By: Bernard Clancy, Photography by: Stuart Grant

When the US-built Chaparral 220 SSi was first released in 2001, the Americans liked it so much they voted it Runabout of the Year. The distinctions, they determined, were in the detail and in the performance of the hull

Since the Australian dollar took a rise we’ve seen more of Uncle Sam’s nautical niceties Down Under. The Chaparral is one of the better examples.
In fact, while we were getting organised at Scott O’Hare’s lovely new Anchorage Marina right on Port Phillip Bay at Williamstown, we ran into a chap who was seriously thinking of trading in his 28ft bridgedeck Sea Ray for the Chaparral, despite it being a much smaller boat. He felt he could enjoy the same quality of boating with the Chaparral 220 as he had with his bigger boat, but the Chaparral being trailerable meant he could avoid marina fees. He had a big garage at home — but he also had a wife, who didn’t approve of the trade, and I suspect she thought his motives were dubious. There’s no doubt the beast is a real chick attractor. It looked great on the trailer and on water, and its performance matched its gorgeous figure.

The Chaparral’s LOA is listed at 7.24m but 1.5m of the length is monopolised by the swim platforms (yes, two) which decorate the stern. The platformed transom treatment over the Mercruiser leg is huge and beyond that is an equally-large, bolt-on swim platform. This makes the boat ideal for skiing, wake boarding and generally just jumping off and having fun.
The detail that has gone into the hull design is evident throughout. For example, the hull of a trailerboat is susceptible to damage around the eyebolt for the trailer strap hook, but Chaparral has insured against this by protecting this area with a large, highly-polished, stainless plate flush with the hull.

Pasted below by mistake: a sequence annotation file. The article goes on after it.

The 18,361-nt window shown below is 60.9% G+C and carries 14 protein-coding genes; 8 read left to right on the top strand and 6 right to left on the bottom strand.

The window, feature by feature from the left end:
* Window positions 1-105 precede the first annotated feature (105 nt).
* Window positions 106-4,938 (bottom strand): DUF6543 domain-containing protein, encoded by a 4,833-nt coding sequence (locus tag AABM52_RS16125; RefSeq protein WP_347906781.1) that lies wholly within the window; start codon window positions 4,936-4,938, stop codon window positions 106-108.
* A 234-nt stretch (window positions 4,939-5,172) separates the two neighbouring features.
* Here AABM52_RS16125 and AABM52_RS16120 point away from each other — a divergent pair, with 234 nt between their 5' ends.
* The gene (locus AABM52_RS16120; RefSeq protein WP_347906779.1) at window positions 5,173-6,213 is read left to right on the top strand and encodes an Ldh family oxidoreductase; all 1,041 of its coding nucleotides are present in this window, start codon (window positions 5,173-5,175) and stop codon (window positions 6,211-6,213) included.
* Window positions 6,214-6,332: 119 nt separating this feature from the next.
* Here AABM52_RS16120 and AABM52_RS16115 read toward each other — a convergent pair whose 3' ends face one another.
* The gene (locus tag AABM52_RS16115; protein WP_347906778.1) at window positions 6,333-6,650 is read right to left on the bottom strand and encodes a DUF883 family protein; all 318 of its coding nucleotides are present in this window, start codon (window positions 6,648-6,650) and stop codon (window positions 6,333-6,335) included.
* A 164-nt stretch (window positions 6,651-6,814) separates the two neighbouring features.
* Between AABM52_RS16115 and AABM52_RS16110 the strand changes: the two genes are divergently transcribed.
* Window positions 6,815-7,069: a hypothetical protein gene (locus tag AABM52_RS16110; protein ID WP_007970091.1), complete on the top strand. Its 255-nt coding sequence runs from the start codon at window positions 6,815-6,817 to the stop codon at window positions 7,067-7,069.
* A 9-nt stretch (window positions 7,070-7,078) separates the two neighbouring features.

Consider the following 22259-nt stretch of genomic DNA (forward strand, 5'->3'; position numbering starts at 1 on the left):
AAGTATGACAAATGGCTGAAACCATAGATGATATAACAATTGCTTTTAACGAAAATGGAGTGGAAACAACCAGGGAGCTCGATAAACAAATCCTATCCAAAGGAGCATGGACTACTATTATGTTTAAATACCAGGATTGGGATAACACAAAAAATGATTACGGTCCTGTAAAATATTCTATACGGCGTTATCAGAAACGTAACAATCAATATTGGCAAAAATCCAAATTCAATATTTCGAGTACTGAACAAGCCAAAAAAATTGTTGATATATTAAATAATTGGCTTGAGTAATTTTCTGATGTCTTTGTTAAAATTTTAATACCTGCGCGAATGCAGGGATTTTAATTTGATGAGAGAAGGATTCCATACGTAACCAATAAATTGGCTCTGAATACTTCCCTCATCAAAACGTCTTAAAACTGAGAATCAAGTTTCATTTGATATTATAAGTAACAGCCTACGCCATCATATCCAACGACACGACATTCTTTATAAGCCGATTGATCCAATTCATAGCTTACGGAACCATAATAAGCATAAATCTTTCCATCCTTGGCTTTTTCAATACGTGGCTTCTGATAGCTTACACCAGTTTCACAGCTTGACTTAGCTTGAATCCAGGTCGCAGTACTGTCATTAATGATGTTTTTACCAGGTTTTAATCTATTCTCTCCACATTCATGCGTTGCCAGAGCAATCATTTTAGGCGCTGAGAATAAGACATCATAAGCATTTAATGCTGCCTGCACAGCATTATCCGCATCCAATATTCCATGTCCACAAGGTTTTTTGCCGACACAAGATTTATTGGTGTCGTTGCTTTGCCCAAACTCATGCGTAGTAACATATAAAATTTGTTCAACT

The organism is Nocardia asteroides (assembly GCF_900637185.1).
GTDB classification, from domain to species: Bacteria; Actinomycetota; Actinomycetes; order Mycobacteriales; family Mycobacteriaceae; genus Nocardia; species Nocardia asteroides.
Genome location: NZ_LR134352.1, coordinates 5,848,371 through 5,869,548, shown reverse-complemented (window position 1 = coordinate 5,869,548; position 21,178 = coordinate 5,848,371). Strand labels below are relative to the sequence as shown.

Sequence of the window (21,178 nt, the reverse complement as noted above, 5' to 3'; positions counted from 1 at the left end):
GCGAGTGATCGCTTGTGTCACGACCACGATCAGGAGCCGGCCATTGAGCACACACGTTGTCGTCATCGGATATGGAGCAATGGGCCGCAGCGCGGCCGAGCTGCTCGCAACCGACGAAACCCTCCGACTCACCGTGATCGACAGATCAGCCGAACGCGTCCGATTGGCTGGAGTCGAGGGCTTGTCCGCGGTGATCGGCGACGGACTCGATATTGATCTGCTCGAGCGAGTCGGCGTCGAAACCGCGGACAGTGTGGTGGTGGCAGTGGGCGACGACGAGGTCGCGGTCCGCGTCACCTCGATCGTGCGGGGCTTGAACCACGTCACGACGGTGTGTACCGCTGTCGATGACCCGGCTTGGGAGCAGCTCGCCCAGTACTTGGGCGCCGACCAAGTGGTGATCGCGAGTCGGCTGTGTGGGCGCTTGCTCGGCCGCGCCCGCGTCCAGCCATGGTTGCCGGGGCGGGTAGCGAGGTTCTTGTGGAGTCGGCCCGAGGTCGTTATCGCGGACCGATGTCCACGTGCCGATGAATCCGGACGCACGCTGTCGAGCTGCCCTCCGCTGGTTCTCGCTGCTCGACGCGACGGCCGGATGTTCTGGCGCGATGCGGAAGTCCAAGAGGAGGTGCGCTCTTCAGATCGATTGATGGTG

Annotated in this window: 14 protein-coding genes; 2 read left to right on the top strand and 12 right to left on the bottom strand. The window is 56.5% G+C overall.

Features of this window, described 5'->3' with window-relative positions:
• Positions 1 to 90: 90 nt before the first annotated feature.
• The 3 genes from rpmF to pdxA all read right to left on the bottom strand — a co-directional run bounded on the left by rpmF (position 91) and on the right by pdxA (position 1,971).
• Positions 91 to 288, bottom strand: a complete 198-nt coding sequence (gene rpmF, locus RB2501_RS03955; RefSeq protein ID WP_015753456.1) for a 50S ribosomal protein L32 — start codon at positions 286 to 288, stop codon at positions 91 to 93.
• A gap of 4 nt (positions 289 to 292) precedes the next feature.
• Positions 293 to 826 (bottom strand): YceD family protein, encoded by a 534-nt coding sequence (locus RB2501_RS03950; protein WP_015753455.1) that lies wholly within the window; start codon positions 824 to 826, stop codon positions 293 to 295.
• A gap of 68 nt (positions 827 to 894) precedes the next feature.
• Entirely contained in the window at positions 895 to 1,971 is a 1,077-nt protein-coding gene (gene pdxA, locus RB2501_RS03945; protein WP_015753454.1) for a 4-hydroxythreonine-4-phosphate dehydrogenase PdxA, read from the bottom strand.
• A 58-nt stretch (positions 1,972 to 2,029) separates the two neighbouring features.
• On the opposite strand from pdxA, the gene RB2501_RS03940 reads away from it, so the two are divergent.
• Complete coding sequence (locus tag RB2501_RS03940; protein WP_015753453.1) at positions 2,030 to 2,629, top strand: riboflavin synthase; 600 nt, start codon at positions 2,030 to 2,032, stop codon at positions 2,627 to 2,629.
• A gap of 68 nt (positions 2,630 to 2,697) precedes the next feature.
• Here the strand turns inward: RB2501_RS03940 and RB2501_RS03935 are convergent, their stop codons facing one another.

The foredeck sports an anchor hatch forward of the bowrider section (but there’s no bowsprit). Additionally, the anchor slots in vertically to save space and is held in place by its cradle. Nice touch.
The bow section is large enough to seat four adults and the upholstery throughout the boat is fully padded in triple-stitched leather-look 36oz quality expanded vinyls in fawn tonings, with stitching in a Tenara thread by Goretex which is UV resistant and impervious to salt water. Now that’s attention to detail boaties will appreciate, because in other boats the stitching is the first thing to wear out.
There’s plenty of storage under the seats, the deck has a clip-on carpet, the stainless drinkholders are big enough to accommodate stubbies, and twin speakers bring the sound of music to the ears. There’s no head though.

The walkthrough windscreen is mounted on twin binnacles, one for driver and one passenger, and these have side-opening doors to reveal good storage spaces. The passenger side door doubles as a door for the bowrider section. Clever.
The wide centre section of the glass three-piece wraparound screen swings to port and is held in place by a magnet when open.
Two lockable gloveboxes are out of the weather in front of the passenger seat, and there are ample over-sized drinkholder in the dash. The smaller glovebox contains the stereo set-up, which might be a bit fiddly to get at. There are two remote panels to operate the stereo, one near the helm and another on the side of the rear walkway, accessible to those frolicking on the swim platforms on the transom.
The helm position is one of the best I’ve experienced. The pilot and co-pilot chairs are first class. Both feature swing-up bolsters so you can sit higher for over-the-screen viewing at slow speed or when you’re really hammering in a bit of a sea. Both seats have forward-aft adjustment and swivel but there’s no real need for height adjustment. The rake adjustable helm means you don’t have to bend back to reach the helm from this high position. A carpeted footrest adds assurance, and the woodgrain-look instrument panel is perfectly situated in front, with back-lit rocker switches in panels left and right of the wheel. A compass sits front and centre.